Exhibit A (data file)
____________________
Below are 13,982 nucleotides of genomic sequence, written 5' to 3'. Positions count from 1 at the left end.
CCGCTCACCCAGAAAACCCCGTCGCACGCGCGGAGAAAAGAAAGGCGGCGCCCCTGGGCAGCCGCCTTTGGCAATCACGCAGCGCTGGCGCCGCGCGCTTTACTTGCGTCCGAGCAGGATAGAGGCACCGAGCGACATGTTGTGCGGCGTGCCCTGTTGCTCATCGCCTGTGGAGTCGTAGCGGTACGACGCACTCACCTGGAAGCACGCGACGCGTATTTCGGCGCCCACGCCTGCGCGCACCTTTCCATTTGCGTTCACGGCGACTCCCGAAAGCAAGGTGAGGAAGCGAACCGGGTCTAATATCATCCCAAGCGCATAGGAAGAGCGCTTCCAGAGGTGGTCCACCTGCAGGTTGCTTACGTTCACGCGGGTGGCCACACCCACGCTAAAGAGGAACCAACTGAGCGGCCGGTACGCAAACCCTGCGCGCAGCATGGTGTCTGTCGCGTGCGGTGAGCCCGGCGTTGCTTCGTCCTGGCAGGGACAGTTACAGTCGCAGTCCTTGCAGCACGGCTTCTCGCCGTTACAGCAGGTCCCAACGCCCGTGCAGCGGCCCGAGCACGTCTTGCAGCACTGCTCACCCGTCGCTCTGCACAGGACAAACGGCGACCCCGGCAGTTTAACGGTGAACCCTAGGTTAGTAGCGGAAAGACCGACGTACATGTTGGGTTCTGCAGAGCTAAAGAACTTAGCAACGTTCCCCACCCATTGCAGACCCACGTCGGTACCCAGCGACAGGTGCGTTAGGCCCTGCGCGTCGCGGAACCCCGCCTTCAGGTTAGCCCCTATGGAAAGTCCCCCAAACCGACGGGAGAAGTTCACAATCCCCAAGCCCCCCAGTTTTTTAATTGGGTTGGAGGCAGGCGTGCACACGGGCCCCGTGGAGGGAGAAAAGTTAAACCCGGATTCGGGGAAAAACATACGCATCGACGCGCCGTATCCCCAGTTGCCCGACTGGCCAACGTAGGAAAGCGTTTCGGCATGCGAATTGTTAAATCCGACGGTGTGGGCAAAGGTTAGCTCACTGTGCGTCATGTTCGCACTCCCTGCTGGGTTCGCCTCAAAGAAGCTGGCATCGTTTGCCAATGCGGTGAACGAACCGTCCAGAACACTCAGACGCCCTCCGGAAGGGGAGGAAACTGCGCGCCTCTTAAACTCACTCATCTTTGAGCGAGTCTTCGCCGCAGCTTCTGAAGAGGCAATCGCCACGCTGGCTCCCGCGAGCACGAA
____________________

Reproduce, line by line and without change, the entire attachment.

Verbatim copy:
Below are 13,982 nucleotides of genomic sequence, written 5' to 3'. Positions count from 1 at the left end.
CCGCTCACCCAGAAAACCCCGTCGCACGCGCGGAGAAAAGAAAGGCGGCGCCCCTGGGCAGCCGCCTTTGGCAATCACGCAGCGCTGGCGCCGCGCGCTTTACTTGCGTCCGAGCAGGATAGAGGCACCGAGCGACATGTTGTGCGGCGTGCCCTGTTGCTCATCGCCTGTGGAGTCGTAGCGGTACGACGCACTCACCTGGAAGCACGCGACGCGTATTTCGGCGCCCACGCCTGCGCGCACCTTTCCATTTGCGTTCACGGCGACTCCCGAAAGCAAGGTGAGGAAGCGAACCGGGTCTAATATCATCCCAAGCGCATAGGAAGAGCGCTTCCAGAGGTGGTCCACCTGCAGGTTGCTTACGTTCACGCGGGTGGCCACACCCACGCTAAAGAGGAACCAACTGAGCGGCCGGTACGCAAACCCTGCGCGCAGCATGGTGTCTGTCGCGTGCGGTGAGCCCGGCGTTGCTTCGTCCTGGCAGGGACAGTTACAGTCGCAGTCCTTGCAGCACGGCTTCTCGCCGTTACAGCAGGTCCCAACGCCCGTGCAGCGGCCCGAGCACGTCTTGCAGCACTGCTCACCCGTCGCTCTGCACAGGACAAACGGCGACCCCGGCAGTTTAACGGTGAACCCTAGGTTAGTAGCGGAAAGACCGACGTACATGTTGGGTTCTGCAGAGCTAAAGAACTTAGCAACGTTCCCCACCCATTGCAGACCCACGTCGGTACCCAGCGACAGGTGCGTTAGGCCCTGCGCGTCGCGGAACCCCGCCTTCAGGTTAGCCCCTATGGAAAGTCCCCCAAACCGACGGGAGAAGTTCACAATCCCCAAGCCCCCCAGTTTTTTAATTGGGTTGGAGGCAGGCGTGCACACGGGCCCCGTGGAGGGAGAAAAGTTAAACCCGGATTCGGGGAAAAACATACGCATCGACGCGCCGTATCCCCAGTTGCCCGACTGGCCAACGTAGGAAAGCGTTTCGGCATGCGAATTGTTAAATCCGACGGTGTGGGCAAAGGTTAGCTCACTGTGCGTCATGTTCGCACTCCCTGCTGGGTTCGCCTCAAAGAAGCTGGCATCGTTTGCCAATGCGGTGAACGAACCGTCCAGAACACTCAGACGCCCTCCGGAAGGGGAGGAAACTGCGCGCCTCTTAAACTCACTCATCTTTGAGCGAGTCTTCGCCGCAGCTTCTGAAGAGGCAATCGCCACGCTGGCTCCCGCGAGCACGAA